La Folie: Four Star Dining?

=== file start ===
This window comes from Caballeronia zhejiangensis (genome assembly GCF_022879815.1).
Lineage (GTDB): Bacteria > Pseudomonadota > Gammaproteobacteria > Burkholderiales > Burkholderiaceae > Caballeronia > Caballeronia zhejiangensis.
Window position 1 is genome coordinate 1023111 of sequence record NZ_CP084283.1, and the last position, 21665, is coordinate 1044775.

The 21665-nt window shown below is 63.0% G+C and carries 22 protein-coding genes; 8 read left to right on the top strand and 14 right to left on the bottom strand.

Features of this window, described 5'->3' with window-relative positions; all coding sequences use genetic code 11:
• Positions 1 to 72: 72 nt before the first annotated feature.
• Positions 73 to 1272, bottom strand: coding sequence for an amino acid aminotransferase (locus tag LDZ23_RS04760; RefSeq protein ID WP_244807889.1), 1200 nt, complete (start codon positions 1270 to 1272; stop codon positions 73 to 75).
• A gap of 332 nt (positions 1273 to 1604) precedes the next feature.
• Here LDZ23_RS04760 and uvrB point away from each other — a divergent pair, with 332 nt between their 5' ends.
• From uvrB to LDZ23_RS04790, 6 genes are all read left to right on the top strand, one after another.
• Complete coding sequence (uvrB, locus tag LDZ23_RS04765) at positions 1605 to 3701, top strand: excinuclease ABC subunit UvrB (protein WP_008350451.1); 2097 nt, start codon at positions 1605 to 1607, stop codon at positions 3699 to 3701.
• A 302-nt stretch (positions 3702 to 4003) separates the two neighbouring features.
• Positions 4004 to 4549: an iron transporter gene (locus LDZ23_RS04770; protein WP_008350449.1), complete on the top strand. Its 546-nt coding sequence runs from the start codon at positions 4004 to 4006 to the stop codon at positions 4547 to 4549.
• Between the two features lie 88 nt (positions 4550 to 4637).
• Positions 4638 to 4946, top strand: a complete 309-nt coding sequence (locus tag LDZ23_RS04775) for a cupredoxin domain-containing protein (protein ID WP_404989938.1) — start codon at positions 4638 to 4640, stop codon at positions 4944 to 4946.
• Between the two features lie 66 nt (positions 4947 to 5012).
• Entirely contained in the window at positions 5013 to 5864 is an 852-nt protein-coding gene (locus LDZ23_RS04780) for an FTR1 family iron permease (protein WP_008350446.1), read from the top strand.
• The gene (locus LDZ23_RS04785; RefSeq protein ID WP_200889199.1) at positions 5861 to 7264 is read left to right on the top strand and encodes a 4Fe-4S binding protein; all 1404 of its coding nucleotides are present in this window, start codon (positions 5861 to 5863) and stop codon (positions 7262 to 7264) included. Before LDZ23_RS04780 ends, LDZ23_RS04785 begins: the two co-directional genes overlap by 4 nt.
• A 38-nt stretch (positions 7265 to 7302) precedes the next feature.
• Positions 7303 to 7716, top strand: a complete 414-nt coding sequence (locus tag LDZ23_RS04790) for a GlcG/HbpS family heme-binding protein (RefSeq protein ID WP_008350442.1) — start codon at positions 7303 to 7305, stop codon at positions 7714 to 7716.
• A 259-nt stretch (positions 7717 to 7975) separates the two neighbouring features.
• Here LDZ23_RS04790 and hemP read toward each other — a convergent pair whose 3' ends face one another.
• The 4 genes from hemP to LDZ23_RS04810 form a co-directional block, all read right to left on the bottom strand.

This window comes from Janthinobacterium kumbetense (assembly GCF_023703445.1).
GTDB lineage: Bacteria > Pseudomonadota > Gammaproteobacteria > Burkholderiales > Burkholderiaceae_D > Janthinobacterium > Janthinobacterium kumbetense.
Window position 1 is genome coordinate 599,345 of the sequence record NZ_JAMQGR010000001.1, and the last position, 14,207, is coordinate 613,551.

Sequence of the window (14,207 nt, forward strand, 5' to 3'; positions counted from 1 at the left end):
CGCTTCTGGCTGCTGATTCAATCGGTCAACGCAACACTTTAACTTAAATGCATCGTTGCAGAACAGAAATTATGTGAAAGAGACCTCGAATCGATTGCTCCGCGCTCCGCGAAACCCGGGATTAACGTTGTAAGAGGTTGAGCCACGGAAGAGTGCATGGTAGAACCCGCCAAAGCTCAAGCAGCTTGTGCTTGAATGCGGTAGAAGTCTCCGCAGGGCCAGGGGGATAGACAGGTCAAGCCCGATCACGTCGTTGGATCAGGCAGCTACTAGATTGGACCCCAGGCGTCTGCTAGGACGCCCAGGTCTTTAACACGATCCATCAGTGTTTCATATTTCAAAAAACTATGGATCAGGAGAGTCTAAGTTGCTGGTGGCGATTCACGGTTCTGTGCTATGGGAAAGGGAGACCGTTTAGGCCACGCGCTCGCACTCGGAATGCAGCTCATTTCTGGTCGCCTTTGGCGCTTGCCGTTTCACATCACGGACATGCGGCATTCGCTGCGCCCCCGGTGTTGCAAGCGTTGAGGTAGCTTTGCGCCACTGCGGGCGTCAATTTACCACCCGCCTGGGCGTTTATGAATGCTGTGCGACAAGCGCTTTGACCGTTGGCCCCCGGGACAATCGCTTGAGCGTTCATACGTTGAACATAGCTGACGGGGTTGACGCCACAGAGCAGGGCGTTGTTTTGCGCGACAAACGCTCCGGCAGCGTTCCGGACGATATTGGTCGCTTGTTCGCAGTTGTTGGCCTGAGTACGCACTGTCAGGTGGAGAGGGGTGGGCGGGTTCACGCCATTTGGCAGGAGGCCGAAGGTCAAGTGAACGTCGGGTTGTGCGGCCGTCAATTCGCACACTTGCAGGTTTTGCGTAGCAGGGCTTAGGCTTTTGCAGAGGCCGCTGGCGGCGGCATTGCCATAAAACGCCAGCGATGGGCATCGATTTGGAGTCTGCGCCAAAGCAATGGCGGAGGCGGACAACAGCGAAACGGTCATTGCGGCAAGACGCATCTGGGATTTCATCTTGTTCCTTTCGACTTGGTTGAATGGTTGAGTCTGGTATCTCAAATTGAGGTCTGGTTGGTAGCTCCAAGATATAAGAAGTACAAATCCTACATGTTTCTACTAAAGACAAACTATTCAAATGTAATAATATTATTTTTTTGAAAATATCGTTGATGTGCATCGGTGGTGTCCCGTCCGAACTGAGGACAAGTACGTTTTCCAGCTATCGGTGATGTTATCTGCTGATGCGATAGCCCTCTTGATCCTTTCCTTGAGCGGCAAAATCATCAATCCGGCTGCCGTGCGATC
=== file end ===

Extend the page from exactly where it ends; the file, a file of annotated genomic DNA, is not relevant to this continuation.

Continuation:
Michael Bauer of The San Francisco Chronicle included La Folie in his recent roundup of "The Magnificent Seven," saying this four star destination is better than ever. With one truly memorable dish from my last meal there a a few years ago and not a single thing to really "wow" in the new dining room, I beg to differ. First, a note on my expectations. My sister visits from Atlanta for a day every three months. She comes to see a wonderful doctor and the night before her appointments, she likes to have the sort of fabulous meal that's all too hard to find in the South. Her food tastes tend toward the classic and she has been disappointed with some of our California-cuisine choices in the past. With only a week's notice this time, we failed to get into Quince. Friends gave some good suggestions that have been added to our list of Restaurants to Try, but we were nervous taking her to an unknown this time around. Having recently read in The Chronicle's four star restaurant roundup about the "dramatically upgraded dining room" that has "reinvigorated" chef-owner Roland Passot's cooking and armed with the memory of a perfect, classic lobster bisque and a friend's mock warning about the "mountains of foie gras," I figured this would be sure to meet with her approval.We were the first table seated at 6:30 on a Thursday evening. The dining room used to have a whimsical circus theme that was replaced in the recent overhaul by an elegant modern look that could be mistaken for any of dozens of other restaurants. It's a pleasant place for a long meal, but far from inspiring.The meal began with an amuse of salmon mousse in a shot glass with pickled cucumber, red onion, a seared salmon cube and daikon radish. Wonderfully light with a rich mouth feel and not at all fishy, this was a lovely contrast in textures and temperatures that was perhaps the best item of the evening.Oren selected a lovely 1999 Chassagne-Montrachet that had gentle but well-structured acid and a honey note and color along with the archetypal flinty, mineral character that I love in wines of the region. (The bottle stayed in the ice bucket except when being poured and I failed to catch a glimpse of the producer. I'm hoping Oren will enlighten me.)The three of us like to try and share as many things as possible, though with an expectation of small portions and too many of us vying for "first rights" to the beet and goat cheese millefeuille, we ordered two. Nice presentation with alternative layers of red and gold beets with creamy white goat cheese and cubes of pickled beets around the edges, but the flavors were rather subdued: the beets lacked the brightness you hope for in truly excellent specimens and the goat cheese was somewhat anonymous. We would have done better to get just one. The dungeness crab napoleon with pineapple chips and apple gelée measured up a little better, but still failed to truly impress. The crab itself was delicious in a light citrus vinaigrette that was complimented by the subtle sweetness of the paper-thin pineapple chips, but the apple gelée was something of a mystery: it coated the entire center of the plate like plastic wrap and was so hard that when Oren managed to get one tong of a fork through it, he was able to lift the entire plate off the table. The flavor, when I did manage to tear off a small bite and get past the form, was very fresh.Cassandra went on to try the signature foie gras in a dark berry sauce. This truly was a mountain of foie gras, the portion almost unseemly. Being a professed foie gras snob who only really likes the preparation in a small handful of the world's best restaurants, she was done after two bites. Oren made a larger dent, but I'm waiting to try it until someone trusted says it's not to be missed. The saving grace of this dish, for which I can't exactly credit the kitchen, was the glass of '93 Château d'Yquem we splurged on as an accompaniment. On inquiring, I was told the glass came from the 1993 vintage, which, unfortunately, was a rather weak year for d'Yquem, acocrding to the Wine Spectator in 2000. It had a rich honey caramel color (darker than usual, but perhaps it was the light) and an earthy, nutty flavor with only medium sweetness. I only have two real points of reference here (one of which you can see in this photo), but the d'Yquem, while good, was probably not worth $68 a glass, especially not with this particular foie gras.Given my happy lobster bisque memory, I was really excited about a dish that seemed tailor-made for me: lobster over butternut squash ravioli with chanterelle mushrooms. The implementation didn't quite measure up: the ravioli was heavy and the flavors were lost under the buttery mushrooms and rich but chewy lobster. The frisee around the edges didn't quite go. This was a fairly large portion and with nothing to cut through the richness, it quickly became tiring. I had planned to request a copy of the menu, so didn't take thorough notes all of our entrees. Well, I forgot to ask and in the ensuing week of family visits and long hours at work, have now forgotten the details. Neither the pork loin nor the stuffed squab made a particularly lasting impression. The palate cleansing shot of watermelon something that followed was more interesting.For dessert, we took our waiter's recommendation and tried the passion fruit tapioca, which did have a refreshingly strong, passion fruit zing, and the chocolate bomb, which I remember only as being very rich with a single-note flavor. The petits fours were presented in three attractive rows, five for each of us. All were tasty, but nothing truly noteworthy. It's possible we hit an off night or that my expectations were unrealistic, but in this vaunted realm of four star restaurants -- one of only seven -- it seems like at least one thing in the several hours we spent at La Folie should have made me say "wow!" The service and setting were very pleasant, but nothing more. The food was all good, but I feel as though I've had some better cousin of each of these dishes in much less expensive and acclaimed restaurants. I was equally disappointed at Gary Danko a few years ago and wasn't thrilled with my meals at Elizabeth Daniel or the Dining Room at the Ritz Carlton (before the Chef moved to Masa). I like Manresa, but the thought doesn't quite leave me drooling. To date, only The French Laundry has lived up to my expectations. Is that really my only option for true four star dining in San Francisco?La Folie2316 Polk StreetSan Francisco, CA 94109415.776.3431Open Monday through Saturday, 5:30-10:30Valet available for $10 per car.Reservations available on OpenTable.